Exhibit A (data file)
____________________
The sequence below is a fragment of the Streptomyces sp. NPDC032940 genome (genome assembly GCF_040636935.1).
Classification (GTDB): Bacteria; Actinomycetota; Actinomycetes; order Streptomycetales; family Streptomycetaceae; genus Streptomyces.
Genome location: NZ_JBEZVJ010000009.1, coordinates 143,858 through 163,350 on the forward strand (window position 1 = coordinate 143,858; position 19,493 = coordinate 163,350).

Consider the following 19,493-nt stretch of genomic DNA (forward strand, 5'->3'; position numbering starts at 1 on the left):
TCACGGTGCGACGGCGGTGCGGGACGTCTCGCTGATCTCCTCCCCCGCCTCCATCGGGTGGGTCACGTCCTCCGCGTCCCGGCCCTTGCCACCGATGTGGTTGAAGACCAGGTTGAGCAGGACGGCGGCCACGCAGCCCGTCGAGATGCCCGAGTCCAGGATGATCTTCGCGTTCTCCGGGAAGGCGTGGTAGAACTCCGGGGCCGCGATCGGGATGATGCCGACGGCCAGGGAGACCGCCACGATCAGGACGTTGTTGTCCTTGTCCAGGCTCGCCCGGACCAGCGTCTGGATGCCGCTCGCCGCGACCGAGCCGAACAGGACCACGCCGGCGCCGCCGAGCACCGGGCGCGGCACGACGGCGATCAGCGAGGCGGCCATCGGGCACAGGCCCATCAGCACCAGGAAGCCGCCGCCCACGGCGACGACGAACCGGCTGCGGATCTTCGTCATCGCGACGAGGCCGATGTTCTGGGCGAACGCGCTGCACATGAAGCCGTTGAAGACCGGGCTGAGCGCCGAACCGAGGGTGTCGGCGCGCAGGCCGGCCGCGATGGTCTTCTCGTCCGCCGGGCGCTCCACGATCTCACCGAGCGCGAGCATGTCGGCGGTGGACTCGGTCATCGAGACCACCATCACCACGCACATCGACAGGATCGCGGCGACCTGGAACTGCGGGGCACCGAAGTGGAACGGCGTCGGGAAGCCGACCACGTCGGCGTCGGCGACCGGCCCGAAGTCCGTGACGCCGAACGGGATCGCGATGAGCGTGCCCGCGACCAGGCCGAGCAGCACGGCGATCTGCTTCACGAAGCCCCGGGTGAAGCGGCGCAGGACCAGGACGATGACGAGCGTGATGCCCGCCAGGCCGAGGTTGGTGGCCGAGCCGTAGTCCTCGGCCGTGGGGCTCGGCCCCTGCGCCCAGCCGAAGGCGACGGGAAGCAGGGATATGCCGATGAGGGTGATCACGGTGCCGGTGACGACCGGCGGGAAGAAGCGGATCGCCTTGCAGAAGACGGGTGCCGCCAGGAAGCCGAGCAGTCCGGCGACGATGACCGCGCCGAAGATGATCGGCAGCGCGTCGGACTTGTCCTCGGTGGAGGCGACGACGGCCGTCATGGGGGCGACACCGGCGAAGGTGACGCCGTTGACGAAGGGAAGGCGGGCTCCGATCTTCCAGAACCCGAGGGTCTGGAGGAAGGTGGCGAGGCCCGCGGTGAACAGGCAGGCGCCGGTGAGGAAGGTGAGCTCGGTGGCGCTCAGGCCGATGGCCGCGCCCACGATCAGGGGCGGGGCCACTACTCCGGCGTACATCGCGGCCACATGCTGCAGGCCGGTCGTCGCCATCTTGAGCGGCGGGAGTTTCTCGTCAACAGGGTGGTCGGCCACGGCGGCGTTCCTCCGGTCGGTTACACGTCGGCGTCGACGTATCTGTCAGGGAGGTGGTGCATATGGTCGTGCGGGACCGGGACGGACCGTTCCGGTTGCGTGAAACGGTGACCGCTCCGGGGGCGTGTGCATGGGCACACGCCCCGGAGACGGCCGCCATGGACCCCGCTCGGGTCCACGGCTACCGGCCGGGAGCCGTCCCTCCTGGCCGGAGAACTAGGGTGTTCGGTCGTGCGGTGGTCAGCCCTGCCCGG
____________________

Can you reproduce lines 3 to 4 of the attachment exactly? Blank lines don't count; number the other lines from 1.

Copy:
Genome location: NZ_JBEZVJ010000009.1, coordinates 143,858 through 163,350 on the forward strand (window position 1 = coordinate 143,858; position 19,493 = coordinate 163,350).

Consider the following 19,493-nt stretch of genomic DNA (forward strand, 5'->3'; position numbering starts at 1 on the left):